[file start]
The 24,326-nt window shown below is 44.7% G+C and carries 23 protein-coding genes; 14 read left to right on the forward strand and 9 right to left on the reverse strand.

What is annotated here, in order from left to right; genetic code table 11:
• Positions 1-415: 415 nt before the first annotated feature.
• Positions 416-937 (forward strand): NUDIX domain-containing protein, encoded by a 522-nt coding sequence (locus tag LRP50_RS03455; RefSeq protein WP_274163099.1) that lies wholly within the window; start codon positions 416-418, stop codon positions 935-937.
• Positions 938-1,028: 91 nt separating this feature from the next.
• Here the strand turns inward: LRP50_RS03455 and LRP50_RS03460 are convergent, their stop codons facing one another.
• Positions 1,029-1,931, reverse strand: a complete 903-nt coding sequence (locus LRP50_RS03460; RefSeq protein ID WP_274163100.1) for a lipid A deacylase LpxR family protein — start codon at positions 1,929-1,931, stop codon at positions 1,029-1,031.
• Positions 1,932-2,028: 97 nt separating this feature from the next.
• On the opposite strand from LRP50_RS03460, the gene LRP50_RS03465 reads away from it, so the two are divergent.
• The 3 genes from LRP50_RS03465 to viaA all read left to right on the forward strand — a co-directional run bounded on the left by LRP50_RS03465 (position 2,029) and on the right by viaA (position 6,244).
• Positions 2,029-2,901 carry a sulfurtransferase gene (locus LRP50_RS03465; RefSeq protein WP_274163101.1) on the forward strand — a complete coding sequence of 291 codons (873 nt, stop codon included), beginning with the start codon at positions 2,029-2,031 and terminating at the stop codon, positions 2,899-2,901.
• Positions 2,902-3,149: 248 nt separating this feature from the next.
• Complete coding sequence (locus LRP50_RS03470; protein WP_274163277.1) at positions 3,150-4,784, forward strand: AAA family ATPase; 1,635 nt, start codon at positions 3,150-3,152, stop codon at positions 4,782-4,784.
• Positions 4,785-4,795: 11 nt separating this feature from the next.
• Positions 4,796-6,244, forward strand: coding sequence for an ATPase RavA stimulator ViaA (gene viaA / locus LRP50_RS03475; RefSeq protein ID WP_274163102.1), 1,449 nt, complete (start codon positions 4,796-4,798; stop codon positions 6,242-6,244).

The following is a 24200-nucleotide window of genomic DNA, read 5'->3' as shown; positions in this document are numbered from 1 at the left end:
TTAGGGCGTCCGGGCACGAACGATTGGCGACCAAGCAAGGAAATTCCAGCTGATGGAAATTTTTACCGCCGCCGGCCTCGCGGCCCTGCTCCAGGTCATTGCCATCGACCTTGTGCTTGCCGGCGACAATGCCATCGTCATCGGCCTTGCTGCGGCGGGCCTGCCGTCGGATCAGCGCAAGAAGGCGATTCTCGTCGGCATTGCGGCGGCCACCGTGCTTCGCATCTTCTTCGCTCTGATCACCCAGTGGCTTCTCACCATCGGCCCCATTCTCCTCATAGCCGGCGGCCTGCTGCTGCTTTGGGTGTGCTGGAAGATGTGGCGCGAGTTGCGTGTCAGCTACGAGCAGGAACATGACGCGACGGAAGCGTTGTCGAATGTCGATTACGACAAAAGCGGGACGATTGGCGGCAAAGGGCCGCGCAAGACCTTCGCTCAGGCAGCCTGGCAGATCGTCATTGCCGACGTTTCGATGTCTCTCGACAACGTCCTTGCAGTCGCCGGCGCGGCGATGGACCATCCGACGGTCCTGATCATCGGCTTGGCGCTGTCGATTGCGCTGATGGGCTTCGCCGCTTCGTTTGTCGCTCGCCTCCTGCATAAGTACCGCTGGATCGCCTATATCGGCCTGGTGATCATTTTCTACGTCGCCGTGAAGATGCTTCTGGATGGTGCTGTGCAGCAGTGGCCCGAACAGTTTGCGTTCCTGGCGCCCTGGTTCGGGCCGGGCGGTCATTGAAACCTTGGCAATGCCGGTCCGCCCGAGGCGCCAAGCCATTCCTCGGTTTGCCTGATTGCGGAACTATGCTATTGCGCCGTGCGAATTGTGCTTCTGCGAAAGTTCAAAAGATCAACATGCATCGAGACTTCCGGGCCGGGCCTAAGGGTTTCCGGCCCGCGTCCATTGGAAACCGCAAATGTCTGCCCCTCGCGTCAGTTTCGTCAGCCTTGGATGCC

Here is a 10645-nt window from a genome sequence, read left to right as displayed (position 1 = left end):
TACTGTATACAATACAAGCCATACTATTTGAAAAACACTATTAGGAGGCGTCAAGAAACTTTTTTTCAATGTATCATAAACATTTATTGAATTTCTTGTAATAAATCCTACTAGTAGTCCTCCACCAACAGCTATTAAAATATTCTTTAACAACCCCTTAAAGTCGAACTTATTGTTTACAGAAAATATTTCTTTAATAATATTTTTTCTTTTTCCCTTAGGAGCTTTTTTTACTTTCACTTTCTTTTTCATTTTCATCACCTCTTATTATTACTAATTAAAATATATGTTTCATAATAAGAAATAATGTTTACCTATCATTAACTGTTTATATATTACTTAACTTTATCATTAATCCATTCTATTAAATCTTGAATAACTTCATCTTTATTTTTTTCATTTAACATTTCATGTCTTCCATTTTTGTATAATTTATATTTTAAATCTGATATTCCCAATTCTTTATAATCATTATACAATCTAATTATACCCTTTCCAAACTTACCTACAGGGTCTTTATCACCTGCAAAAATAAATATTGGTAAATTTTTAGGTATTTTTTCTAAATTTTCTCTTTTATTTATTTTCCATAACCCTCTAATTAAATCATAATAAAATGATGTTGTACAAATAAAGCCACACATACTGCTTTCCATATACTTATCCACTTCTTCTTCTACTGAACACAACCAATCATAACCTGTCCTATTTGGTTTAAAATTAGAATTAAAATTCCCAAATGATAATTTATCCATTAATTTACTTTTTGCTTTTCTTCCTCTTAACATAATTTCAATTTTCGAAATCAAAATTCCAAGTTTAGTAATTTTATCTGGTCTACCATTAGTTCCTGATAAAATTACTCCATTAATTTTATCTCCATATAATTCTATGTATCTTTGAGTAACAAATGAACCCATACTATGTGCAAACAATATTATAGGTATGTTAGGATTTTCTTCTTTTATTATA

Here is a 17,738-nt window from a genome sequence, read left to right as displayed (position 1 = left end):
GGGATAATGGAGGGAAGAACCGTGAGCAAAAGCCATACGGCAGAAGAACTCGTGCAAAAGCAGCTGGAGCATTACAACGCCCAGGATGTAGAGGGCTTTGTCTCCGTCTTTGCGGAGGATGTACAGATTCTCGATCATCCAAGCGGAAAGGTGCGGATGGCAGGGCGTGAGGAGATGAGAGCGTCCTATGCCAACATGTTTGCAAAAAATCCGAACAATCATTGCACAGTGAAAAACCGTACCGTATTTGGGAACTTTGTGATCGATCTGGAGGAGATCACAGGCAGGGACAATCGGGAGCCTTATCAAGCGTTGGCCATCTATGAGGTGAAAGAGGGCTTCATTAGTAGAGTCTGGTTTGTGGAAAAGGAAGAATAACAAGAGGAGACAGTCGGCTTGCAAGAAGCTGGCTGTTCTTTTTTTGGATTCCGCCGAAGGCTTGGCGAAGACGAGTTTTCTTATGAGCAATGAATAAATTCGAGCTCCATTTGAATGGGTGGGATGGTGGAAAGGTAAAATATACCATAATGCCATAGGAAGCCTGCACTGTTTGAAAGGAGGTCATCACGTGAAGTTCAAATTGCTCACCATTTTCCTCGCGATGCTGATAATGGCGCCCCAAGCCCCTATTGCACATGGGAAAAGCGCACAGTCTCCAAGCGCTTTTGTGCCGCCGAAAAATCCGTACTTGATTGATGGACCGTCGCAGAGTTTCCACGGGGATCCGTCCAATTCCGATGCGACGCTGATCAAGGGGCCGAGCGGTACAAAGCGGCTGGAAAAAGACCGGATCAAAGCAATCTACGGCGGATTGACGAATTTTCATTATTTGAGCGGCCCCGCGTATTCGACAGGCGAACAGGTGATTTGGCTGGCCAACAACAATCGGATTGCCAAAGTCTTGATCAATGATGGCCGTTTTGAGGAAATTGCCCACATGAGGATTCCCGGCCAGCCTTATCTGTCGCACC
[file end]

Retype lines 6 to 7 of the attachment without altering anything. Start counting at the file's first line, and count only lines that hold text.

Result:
• Here the strand turns inward: LRP50_RS03455 and LRP50_RS03460 are convergent, their stop codons facing one another.
• Positions 1,029-1,931, reverse strand: a complete 903-nt coding sequence (locus LRP50_RS03460; RefSeq protein ID WP_274163100.1) for a lipid A deacylase LpxR family protein — start codon at positions 1,929-1,931, stop codon at positions 1,029-1,031.